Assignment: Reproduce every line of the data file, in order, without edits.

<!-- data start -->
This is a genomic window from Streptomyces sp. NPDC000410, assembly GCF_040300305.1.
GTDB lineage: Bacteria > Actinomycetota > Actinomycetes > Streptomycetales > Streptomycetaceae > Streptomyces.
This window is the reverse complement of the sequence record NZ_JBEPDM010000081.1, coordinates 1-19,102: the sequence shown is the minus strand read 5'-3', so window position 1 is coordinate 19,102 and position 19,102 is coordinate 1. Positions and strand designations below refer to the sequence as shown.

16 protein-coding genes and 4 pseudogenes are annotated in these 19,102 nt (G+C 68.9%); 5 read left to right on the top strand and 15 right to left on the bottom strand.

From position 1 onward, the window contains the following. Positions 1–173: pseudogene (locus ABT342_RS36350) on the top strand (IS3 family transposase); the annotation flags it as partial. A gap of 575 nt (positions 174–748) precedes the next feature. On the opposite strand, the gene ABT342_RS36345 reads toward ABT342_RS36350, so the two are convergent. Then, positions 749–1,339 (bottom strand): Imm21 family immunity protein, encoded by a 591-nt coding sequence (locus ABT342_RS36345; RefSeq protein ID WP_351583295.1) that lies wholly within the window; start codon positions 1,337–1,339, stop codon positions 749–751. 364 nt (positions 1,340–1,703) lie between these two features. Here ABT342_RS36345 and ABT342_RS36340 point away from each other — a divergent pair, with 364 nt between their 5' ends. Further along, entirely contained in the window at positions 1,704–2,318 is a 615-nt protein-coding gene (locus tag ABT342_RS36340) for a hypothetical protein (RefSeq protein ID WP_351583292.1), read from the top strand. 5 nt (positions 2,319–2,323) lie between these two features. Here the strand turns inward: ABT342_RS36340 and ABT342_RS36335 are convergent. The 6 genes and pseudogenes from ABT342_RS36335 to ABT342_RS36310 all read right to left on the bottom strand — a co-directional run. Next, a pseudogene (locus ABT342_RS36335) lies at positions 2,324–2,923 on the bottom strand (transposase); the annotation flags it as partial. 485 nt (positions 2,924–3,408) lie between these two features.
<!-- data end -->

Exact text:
This is a genomic window from Streptomyces sp. NPDC000410, assembly GCF_040300305.1.
GTDB lineage: Bacteria > Actinomycetota > Actinomycetes > Streptomycetales > Streptomycetaceae > Streptomyces.
This window is the reverse complement of the sequence record NZ_JBEPDM010000081.1, coordinates 1-19,102: the sequence shown is the minus strand read 5'-3', so window position 1 is coordinate 19,102 and position 19,102 is coordinate 1. Positions and strand designations below refer to the sequence as shown.

16 protein-coding genes and 4 pseudogenes are annotated in these 19,102 nt (G+C 68.9%); 5 read left to right on the top strand and 15 right to left on the bottom strand.

From position 1 onward, the window contains the following. Positions 1–173: pseudogene (locus ABT342_RS36350) on the top strand (IS3 family transposase); the annotation flags it as partial. A gap of 575 nt (positions 174–748) precedes the next feature. On the opposite strand, the gene ABT342_RS36345 reads toward ABT342_RS36350, so the two are convergent. Then, positions 749–1,339 (bottom strand): Imm21 family immunity protein, encoded by a 591-nt coding sequence (locus ABT342_RS36345; RefSeq protein ID WP_351583295.1) that lies wholly within the window; start codon positions 1,337–1,339, stop codon positions 749–751. 364 nt (positions 1,340–1,703) lie between these two features. Here ABT342_RS36345 and ABT342_RS36340 point away from each other — a divergent pair, with 364 nt between their 5' ends. Further along, entirely contained in the window at positions 1,704–2,318 is a 615-nt protein-coding gene (locus tag ABT342_RS36340) for a hypothetical protein (RefSeq protein ID WP_351583292.1), read from the top strand. 5 nt (positions 2,319–2,323) lie between these two features. Here the strand turns inward: ABT342_RS36340 and ABT342_RS36335 are convergent. The 6 genes and pseudogenes from ABT342_RS36335 to ABT342_RS36310 all read right to left on the bottom strand — a co-directional run. Next, a pseudogene (locus ABT342_RS36335) lies at positions 2,324–2,923 on the bottom strand (transposase); the annotation flags it as partial. 485 nt (positions 2,924–3,408) lie between these two features.